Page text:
It is easy to understand why so many royals have chosen to make Kensington Palace their home.

Bang in the middle of the centre of London, with Hyde Park as your garden, who would not love the setting?

This beautiful palace has been home to many of the more cosmopolitan members of the royal family – Diana and Charles, William and Catherine and George II and Queen Caroline.

To celebrate 300 years since the Hanovarians acceded to the throne, Historic Royal Palaces is putting on a number of exhibitions, including allowing us a glimpse of the life George II and Queen Caroline made for themselves during the first 10 years of his reign, while at Kensington Palace.

In 1727 King George II succeeded to the British throne. A German born, military man, he and Queen Caroline, a witty and highly intelligent woman cultivated a sparkling court at Kensington Palace which became the talk of Georgian London.

George and Caroline used the splendid state apartments at Kensington Palace to host sparkling parties, which were attended by the great and the good – eager to be seen associating with the two great celebrities of their age.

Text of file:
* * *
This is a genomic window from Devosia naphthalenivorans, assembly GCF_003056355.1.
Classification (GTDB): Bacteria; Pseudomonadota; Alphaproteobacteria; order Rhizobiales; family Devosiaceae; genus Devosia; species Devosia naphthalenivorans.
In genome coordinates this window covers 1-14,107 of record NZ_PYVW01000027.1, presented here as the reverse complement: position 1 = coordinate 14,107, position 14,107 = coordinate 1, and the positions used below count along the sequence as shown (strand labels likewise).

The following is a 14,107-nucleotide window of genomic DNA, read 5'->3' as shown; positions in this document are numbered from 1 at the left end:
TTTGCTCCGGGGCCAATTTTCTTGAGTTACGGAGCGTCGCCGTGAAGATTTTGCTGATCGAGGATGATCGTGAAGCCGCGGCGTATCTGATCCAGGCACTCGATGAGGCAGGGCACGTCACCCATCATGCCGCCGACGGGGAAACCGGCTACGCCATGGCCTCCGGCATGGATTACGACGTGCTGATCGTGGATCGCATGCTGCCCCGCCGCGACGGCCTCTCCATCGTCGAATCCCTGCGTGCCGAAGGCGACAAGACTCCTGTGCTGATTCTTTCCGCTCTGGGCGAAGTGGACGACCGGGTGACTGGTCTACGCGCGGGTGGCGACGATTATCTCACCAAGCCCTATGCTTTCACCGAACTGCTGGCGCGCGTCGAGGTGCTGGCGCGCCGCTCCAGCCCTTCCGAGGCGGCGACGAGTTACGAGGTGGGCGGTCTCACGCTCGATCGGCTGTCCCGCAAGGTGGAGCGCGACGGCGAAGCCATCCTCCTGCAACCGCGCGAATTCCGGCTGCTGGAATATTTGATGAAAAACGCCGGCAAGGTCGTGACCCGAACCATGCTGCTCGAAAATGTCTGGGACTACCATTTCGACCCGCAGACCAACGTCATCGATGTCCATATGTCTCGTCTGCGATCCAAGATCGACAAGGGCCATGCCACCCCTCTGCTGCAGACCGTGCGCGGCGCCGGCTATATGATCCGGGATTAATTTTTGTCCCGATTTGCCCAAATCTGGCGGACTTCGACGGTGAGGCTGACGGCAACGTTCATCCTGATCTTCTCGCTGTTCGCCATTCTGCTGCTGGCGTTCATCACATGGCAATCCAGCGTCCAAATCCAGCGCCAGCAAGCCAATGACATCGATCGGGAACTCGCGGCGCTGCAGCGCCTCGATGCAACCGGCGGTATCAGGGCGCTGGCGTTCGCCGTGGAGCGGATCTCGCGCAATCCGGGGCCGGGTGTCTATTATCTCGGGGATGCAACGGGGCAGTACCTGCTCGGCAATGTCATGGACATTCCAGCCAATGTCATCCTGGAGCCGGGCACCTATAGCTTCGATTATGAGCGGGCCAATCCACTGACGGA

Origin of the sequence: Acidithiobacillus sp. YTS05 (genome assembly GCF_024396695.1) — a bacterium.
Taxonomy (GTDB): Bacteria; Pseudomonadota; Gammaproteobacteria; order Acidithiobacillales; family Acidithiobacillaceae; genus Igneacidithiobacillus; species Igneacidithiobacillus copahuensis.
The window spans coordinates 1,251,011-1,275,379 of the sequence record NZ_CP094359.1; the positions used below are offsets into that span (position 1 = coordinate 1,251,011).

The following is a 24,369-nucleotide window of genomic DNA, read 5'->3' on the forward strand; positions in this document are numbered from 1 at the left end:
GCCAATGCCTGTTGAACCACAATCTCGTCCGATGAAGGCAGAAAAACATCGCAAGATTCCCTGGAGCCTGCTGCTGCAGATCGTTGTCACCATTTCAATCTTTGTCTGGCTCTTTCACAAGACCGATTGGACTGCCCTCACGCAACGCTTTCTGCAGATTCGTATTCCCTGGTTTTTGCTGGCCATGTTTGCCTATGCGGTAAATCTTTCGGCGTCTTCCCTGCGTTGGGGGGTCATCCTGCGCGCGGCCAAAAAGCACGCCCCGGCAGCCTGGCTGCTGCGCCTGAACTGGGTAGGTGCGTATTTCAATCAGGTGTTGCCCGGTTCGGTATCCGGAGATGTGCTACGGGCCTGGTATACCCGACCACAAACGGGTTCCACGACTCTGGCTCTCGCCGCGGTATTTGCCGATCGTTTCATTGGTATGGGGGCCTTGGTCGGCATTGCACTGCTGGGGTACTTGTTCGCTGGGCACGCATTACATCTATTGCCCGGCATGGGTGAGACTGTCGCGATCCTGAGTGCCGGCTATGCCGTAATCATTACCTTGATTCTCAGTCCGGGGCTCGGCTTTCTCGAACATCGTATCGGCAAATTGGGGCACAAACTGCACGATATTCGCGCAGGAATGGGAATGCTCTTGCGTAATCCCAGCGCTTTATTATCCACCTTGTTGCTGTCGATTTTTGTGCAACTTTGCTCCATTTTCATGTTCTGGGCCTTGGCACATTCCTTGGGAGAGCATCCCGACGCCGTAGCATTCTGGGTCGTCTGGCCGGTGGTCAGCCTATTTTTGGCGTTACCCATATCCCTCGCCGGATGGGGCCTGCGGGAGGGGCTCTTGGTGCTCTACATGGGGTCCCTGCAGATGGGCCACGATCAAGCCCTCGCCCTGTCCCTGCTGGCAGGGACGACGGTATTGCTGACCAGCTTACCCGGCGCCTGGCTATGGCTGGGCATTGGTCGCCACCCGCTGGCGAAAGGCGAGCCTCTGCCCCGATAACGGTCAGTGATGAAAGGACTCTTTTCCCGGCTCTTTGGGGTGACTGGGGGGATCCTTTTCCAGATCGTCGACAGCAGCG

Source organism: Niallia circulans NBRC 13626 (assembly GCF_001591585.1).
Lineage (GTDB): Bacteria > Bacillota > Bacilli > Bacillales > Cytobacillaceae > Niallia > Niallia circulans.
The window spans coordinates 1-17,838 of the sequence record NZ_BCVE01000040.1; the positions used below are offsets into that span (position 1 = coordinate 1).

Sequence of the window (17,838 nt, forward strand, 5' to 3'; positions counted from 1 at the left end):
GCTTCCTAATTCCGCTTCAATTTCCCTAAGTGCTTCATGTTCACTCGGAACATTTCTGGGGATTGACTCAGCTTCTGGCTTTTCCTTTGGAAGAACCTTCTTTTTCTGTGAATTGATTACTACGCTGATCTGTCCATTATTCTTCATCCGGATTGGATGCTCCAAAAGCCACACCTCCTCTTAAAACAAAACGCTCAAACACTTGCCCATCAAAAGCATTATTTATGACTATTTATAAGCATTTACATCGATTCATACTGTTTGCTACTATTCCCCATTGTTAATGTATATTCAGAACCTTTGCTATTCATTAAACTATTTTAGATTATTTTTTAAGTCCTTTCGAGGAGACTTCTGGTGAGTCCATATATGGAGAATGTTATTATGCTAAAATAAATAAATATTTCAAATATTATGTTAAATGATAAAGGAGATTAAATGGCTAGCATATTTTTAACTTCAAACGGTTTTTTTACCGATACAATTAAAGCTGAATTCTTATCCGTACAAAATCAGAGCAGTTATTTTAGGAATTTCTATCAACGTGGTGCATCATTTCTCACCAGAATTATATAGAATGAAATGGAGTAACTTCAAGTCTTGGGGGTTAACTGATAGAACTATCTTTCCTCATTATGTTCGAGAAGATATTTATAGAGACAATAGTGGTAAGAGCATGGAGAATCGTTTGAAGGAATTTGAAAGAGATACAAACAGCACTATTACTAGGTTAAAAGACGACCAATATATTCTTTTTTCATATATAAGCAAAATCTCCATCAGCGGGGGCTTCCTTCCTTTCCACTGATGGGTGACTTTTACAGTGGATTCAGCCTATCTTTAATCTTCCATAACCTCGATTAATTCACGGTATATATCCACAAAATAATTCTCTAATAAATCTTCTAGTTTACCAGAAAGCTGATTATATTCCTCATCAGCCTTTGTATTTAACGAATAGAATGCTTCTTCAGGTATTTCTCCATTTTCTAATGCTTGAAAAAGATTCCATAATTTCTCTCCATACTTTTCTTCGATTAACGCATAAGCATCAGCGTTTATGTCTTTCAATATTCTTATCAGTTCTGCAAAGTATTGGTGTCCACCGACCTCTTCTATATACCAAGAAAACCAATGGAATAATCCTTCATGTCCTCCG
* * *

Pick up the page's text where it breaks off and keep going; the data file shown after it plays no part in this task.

The state apartments have been recreated exactly as they were at Kensington Palace and one of the biggest attractions of this exhibition its refreshingly interactive feel.

This is not an exhibition where you’ll be told not to touch this or not to walk there. It is an exhibition which allows its visitors to sit on the throne and to gamble in the state apartments just as its inhabitants did in the early 18th century. There are even some royal toys from the time to keep visiting young children happy.

Deirdre Murphy, Kensington Palace curator, said: “We’re delighted to be able to introduce our guests to Queen Caroline, one of the cleverest and funniest queens Britain has ever had.

“The newly restored King’s state apartments provide a spectacular setting for visitors to experience life at the lively court she cultivated in the 1730s.

“From the gambling and dancing, to the gossip and scandal, we explain why this glittering court ushered in a new era of celebrity in 18th century London.”

The new display at Kensington Palace is part of the wider Glorious Georges season across Historic Royal Palaces.

The exhibition is included as part of the entry fee to Kensington Palace, which costs £16.50 for adults (£13.50 group rate) and £13.75 for concessions (£11.16 group rate). Under 16s get in for free.